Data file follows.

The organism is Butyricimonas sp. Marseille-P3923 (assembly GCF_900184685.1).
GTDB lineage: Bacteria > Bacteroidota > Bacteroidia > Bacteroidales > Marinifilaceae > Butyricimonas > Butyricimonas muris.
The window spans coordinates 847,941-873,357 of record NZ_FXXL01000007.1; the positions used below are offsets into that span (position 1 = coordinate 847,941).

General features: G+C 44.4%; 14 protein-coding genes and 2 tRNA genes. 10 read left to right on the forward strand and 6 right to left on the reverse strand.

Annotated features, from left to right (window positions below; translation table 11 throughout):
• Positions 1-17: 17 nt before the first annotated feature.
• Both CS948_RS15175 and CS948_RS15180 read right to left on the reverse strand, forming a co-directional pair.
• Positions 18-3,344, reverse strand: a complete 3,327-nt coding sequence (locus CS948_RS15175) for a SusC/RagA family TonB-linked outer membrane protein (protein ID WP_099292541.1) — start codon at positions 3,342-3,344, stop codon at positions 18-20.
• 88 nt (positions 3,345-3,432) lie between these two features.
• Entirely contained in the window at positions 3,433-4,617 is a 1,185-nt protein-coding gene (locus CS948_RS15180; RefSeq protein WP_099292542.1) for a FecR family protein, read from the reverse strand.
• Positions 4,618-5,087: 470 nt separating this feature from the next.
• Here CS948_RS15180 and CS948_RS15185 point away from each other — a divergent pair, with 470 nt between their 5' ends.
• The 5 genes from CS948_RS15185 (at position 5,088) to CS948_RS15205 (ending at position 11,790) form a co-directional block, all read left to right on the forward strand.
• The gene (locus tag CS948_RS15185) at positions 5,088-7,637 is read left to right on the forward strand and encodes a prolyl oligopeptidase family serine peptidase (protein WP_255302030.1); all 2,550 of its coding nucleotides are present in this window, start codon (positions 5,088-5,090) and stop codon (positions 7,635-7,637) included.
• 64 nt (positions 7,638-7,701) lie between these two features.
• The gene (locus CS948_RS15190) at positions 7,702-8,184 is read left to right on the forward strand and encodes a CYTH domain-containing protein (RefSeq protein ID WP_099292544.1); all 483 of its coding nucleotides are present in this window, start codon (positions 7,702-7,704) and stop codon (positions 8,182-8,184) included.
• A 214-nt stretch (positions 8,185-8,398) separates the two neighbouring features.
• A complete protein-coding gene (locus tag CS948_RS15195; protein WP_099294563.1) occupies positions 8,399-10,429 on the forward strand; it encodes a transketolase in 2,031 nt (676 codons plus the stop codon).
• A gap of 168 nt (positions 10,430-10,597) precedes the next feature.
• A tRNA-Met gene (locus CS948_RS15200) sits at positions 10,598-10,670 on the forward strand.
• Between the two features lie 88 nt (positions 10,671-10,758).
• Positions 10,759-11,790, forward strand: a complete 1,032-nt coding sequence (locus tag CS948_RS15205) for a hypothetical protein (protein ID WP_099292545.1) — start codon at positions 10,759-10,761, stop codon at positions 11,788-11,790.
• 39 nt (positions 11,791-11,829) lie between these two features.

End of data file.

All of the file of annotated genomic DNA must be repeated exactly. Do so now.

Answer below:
The organism is Butyricimonas sp. Marseille-P3923 (assembly GCF_900184685.1).
GTDB lineage: Bacteria > Bacteroidota > Bacteroidia > Bacteroidales > Marinifilaceae > Butyricimonas > Butyricimonas muris.
The window spans coordinates 847,941-873,357 of record NZ_FXXL01000007.1; the positions used below are offsets into that span (position 1 = coordinate 847,941).

General features: G+C 44.4%; 14 protein-coding genes and 2 tRNA genes. 10 read left to right on the forward strand and 6 right to left on the reverse strand.

Annotated features, from left to right (window positions below; translation table 11 throughout):
• Positions 1-17: 17 nt before the first annotated feature.
• Both CS948_RS15175 and CS948_RS15180 read right to left on the reverse strand, forming a co-directional pair.
• Positions 18-3,344, reverse strand: a complete 3,327-nt coding sequence (locus CS948_RS15175) for a SusC/RagA family TonB-linked outer membrane protein (protein ID WP_099292541.1) — start codon at positions 3,342-3,344, stop codon at positions 18-20.
• 88 nt (positions 3,345-3,432) lie between these two features.
• Entirely contained in the window at positions 3,433-4,617 is a 1,185-nt protein-coding gene (locus CS948_RS15180; RefSeq protein WP_099292542.1) for a FecR family protein, read from the reverse strand.
• Positions 4,618-5,087: 470 nt separating this feature from the next.
• Here CS948_RS15180 and CS948_RS15185 point away from each other — a divergent pair, with 470 nt between their 5' ends.
• The 5 genes from CS948_RS15185 (at position 5,088) to CS948_RS15205 (ending at position 11,790) form a co-directional block, all read left to right on the forward strand.
• The gene (locus tag CS948_RS15185) at positions 5,088-7,637 is read left to right on the forward strand and encodes a prolyl oligopeptidase family serine peptidase (protein WP_255302030.1); all 2,550 of its coding nucleotides are present in this window, start codon (positions 5,088-5,090) and stop codon (positions 7,635-7,637) included.
• 64 nt (positions 7,638-7,701) lie between these two features.
• The gene (locus CS948_RS15190) at positions 7,702-8,184 is read left to right on the forward strand and encodes a CYTH domain-containing protein (RefSeq protein ID WP_099292544.1); all 483 of its coding nucleotides are present in this window, start codon (positions 7,702-7,704) and stop codon (positions 8,182-8,184) included.
• A 214-nt stretch (positions 8,185-8,398) separates the two neighbouring features.
• A complete protein-coding gene (locus tag CS948_RS15195; protein WP_099294563.1) occupies positions 8,399-10,429 on the forward strand; it encodes a transketolase in 2,031 nt (676 codons plus the stop codon).
• A gap of 168 nt (positions 10,430-10,597) precedes the next feature.
• A tRNA-Met gene (locus CS948_RS15200) sits at positions 10,598-10,670 on the forward strand.
• Between the two features lie 88 nt (positions 10,671-10,758).
• Positions 10,759-11,790, forward strand: a complete 1,032-nt coding sequence (locus tag CS948_RS15205) for a hypothetical protein (protein ID WP_099292545.1) — start codon at positions 10,759-10,761, stop codon at positions 11,788-11,790.
• 39 nt (positions 11,791-11,829) lie between these two features.